A backward glance into our family history with Sarah Elizabeth Adams Lumpkin.
Sarah Elizabeth Adams was born on February 26, 1849, in Talbot, Georgia, the daughter of Arlie and John Adams.
She married William Clarence Lumpkin, a CSA veteran. They had four children together.
Sarah Elizabeth Adams Lumpkin
BIRTH February 26, 1849 in Georgia, USA
DEATH April 24, 1924 Georgia, USA
BURIAL: Adams Cemetery – Talbot County, Georgia, USA
Findagrave MEMORIAL ID 118711584
Found in the 1880 census, Dist. 889 of Talbot County, GA. at age 31, a caucasian lady, keeping house and living with her husband, William Lumpkin, a 32 year old farmer and their three children, Minnie 8, Clarence 5 and Eddie, aged 11 months. All born in Georgia, although her father was born in SC. Her daughter Minnie is buried near here in the Adams Cemetery.
Sometime prior to 1900, Sarah became a widow. In this census, now aged 51, she was reported as a widow and still liviing with daughter Minnie, age 27, and son Brooks, age 21, (Eddie from the 1880 census), and now also with another son, John J. Lumpkin at this time, age 18. Clarence was no longer living in the home. They now lived in the Hart’s District of Talbot County, where Sarah was listed as Head of House, owning their own home and farming, with her two sons also working on the farm.
In this census, it is reported that both Sarah’s parents were born in North Carolina so, that much is in limbo. John was also buried near her in the Adams Cemetery. It may be noted that Sarah’s son, Clarence, went on to raise a family of his own and was also buried in the Adams Cemetery.
Onward to 1910, at 61, Sarah is now listed as mother of Head of House, effectively turning things over to her eldest son, Brooks, age 29, who was now listed as head. They are now renting a farm in the O’Neals area of Talbot County, and still in the farming business. Along with her son Brooks, there was also her single children Minnie, age 33 and John J., age 22. Living with them was also Mangram Gibson, listed as a worker. Once again, she states that her father was born in SC, while her mother was born in GA.
Sadly, over the next few years, Both Minnie and John J. passed away, and Sarah continued to live with her son Brooks. By 1920, Brooks had married and he and his wife Iver, had given Sarah at least four grandchildren who were now living with them. They were Martha, Edwin, Franklin and Rebecca. They all lived on Junction City Road, presumedly still in the O’Neal area.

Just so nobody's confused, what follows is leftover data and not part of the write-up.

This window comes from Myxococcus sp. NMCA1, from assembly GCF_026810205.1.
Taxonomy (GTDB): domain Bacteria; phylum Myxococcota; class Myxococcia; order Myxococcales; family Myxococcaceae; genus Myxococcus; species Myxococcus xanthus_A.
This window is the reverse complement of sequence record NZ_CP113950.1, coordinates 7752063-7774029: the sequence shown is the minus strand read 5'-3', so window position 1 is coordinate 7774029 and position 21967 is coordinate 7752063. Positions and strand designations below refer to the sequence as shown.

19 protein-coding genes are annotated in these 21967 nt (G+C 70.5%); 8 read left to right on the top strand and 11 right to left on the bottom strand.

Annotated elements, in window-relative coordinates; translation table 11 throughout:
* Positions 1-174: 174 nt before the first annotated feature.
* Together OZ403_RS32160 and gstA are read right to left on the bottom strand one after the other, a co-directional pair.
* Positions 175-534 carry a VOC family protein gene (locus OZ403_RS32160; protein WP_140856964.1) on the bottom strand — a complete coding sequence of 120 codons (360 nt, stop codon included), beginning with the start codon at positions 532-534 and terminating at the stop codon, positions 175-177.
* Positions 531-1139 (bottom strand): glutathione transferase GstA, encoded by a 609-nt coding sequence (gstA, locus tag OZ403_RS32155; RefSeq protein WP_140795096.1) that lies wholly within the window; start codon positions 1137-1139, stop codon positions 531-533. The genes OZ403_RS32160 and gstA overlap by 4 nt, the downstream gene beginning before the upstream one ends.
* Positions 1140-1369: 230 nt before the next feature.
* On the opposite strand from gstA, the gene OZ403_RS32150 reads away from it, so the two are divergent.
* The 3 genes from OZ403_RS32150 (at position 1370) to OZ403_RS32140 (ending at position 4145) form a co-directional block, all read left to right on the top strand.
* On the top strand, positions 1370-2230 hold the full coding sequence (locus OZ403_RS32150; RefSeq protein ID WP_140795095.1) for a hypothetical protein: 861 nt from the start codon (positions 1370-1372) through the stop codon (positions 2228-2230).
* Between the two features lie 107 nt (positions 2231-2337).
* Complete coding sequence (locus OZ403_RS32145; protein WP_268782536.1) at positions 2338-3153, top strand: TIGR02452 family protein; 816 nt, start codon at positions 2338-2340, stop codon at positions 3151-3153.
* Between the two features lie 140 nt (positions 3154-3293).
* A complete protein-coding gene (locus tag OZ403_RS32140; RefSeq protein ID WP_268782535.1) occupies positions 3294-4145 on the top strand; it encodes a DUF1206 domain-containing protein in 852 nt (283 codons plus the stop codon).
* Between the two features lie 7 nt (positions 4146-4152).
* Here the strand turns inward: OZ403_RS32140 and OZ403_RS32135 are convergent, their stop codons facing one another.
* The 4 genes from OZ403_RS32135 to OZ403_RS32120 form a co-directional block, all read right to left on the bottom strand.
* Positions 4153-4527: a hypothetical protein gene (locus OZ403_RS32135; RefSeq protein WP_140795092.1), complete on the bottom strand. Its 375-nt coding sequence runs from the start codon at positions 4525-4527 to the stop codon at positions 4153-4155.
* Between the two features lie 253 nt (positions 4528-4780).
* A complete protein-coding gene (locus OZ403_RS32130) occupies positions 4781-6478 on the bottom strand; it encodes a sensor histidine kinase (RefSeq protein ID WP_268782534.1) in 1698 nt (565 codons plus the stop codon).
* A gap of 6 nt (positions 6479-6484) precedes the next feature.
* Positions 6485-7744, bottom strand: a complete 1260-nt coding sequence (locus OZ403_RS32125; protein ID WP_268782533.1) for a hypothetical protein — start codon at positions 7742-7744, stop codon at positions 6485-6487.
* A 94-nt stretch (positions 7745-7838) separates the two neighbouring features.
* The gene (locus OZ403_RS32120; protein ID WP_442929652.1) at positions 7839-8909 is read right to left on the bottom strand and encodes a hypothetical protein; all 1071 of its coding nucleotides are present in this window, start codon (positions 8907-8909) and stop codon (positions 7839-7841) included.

In June 1921, Sarah applied for, and was approved, for a Widow’s Pension, claimed for her husband William’s service in the CSA during the Civil War. He having been enlisted in Company D, 4th GA Battalion, 12th Alabama Regiment, CSA.
Two years later, on April 24, 1924, at the age of 75, Sarah passed away and is buried in the Adams Cemetery in Talbotton, near her children.
Know your roots. Solving the mystery with another piece of the ancestry puzzle with names lost to history.
Although I’ve been involved in research for many years and have helped with several family history books, I do not consider myself a Genealogy expert or a professional genealogist, so, whatever you find here is probably worth about the same as what you’re paying for it.
On another note, while this site was created to help others with their family search, we do invite family historians to use it (even Northerners) if you find it helpful. Afterall, our ancestors are from all walks of life… not just the South.
*NOTE: Remember, this section of the website is for the purpose of sharing information that I have found.
It is NOT to be thought of or used as a TRUE RESOURCE due to some discrepancies that I also found.
As with many Family History and Local History Books…You should verify the info before accepting it as a fact.
Discover where you came from. Get to know who you are! Know your roots! Ancestry.com is a good place to start.
Don’t forget to track your dead! You might not be able to visit each cemetery or graveyard personally, but Findagrave.com is a great source of information.
Another tip…Don’t forget to organize your information and add it to FamilySearch.org. This allows you to carry your info wherever you go.
Now, go have some fun and enjoy yourself, because family history really is fun, exciting, detective work.
And it can be filled with great blessings too!